Thursday will be bigger.

June 12, 2013
Written and translated by Daniel Guimarães - Journalist, activist of MPL (Movimento Passe Livre/Free Fare Movement) and member of tarifazero.org

Proofread by Yuri Gama - Sociologist and supporter of MPL and tarifazero.org

Thursday, June 13, 2013

Protest Over 10-Cent Bus Fare Increase Paralyzes Brazil’s Cities

Manifestantes fazem reunião na Av. Paulista para definir o término do ato e combinar o próximo. Foto: Graziela Kunsch (celular)

Businessweek: "The Sao Paulo-based organization behind the protests, called the Free Pass Movement, wants to abolish bus fares altogether, arguing that the public service should be free and improved so city dwellers can move more easily around the city.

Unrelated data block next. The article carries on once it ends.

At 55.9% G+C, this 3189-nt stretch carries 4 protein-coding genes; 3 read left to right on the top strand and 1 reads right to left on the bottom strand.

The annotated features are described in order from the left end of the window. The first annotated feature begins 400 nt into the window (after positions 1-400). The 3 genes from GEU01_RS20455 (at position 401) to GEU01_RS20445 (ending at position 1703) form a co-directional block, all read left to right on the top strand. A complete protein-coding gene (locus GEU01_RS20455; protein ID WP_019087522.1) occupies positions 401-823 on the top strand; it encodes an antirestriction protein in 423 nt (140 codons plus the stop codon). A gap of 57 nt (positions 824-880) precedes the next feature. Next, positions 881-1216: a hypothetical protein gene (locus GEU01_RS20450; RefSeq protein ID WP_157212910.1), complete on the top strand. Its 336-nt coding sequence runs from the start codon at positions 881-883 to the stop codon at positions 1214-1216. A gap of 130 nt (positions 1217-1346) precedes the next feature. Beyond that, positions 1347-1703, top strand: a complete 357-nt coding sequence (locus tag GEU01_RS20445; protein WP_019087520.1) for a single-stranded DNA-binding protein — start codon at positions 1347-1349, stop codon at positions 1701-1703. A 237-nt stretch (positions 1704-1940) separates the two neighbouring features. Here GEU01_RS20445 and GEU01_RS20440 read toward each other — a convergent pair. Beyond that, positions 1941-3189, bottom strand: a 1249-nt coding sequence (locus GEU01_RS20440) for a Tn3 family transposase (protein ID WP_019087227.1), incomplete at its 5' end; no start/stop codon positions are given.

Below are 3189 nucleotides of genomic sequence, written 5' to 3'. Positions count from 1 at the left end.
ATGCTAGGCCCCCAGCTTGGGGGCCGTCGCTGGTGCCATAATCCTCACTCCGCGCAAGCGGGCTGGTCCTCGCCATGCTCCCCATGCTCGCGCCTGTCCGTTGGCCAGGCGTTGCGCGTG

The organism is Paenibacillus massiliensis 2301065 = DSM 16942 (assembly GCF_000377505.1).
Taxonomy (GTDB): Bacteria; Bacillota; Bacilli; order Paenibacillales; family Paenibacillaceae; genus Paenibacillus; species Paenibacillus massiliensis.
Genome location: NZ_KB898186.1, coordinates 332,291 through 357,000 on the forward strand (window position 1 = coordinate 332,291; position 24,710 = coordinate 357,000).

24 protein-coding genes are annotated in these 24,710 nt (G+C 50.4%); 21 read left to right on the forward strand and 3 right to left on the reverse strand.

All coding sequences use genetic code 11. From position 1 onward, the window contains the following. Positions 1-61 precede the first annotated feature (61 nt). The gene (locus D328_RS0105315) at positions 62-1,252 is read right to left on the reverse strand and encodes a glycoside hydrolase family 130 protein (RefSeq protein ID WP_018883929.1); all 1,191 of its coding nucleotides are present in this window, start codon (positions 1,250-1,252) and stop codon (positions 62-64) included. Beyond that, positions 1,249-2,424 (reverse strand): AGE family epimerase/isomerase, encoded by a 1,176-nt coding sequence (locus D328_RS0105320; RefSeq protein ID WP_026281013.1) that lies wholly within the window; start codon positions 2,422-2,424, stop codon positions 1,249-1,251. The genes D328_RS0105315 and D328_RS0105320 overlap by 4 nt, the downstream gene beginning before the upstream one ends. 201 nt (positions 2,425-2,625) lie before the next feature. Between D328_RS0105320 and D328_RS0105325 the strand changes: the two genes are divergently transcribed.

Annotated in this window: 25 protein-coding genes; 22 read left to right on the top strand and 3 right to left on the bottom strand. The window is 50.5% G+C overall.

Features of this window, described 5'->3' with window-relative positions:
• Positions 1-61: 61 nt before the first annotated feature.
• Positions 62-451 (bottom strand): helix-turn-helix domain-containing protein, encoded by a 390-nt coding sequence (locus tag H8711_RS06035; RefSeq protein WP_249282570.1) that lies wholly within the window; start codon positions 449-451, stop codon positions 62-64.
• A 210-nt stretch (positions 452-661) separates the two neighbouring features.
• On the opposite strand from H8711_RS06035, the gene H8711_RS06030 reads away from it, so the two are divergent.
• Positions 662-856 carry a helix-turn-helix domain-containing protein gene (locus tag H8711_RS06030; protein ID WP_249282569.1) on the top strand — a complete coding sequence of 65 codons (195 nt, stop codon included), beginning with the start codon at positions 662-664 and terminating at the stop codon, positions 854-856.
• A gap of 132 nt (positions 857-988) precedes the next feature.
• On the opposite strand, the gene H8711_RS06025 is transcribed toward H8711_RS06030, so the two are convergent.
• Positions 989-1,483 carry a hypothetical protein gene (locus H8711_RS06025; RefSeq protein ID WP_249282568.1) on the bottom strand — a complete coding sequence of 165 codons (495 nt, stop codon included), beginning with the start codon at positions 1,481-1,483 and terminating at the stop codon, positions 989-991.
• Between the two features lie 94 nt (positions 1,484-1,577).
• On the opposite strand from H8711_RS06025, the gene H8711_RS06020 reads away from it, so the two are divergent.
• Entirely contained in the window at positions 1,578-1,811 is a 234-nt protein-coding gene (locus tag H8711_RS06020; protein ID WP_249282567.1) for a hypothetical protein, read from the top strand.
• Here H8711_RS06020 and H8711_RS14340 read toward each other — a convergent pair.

While the movement has existed since 2005, its following has grown after Sao Paulo last month announced it was raising bus fares 7 percent, or 20 centavos, to 3.20 reais ($1.50).

The protests were also under way in Rio de Janeiro tonight, blocking traffic on the main downtown thoroughfare."

'via Blog this'

Saturday, June 8, 2013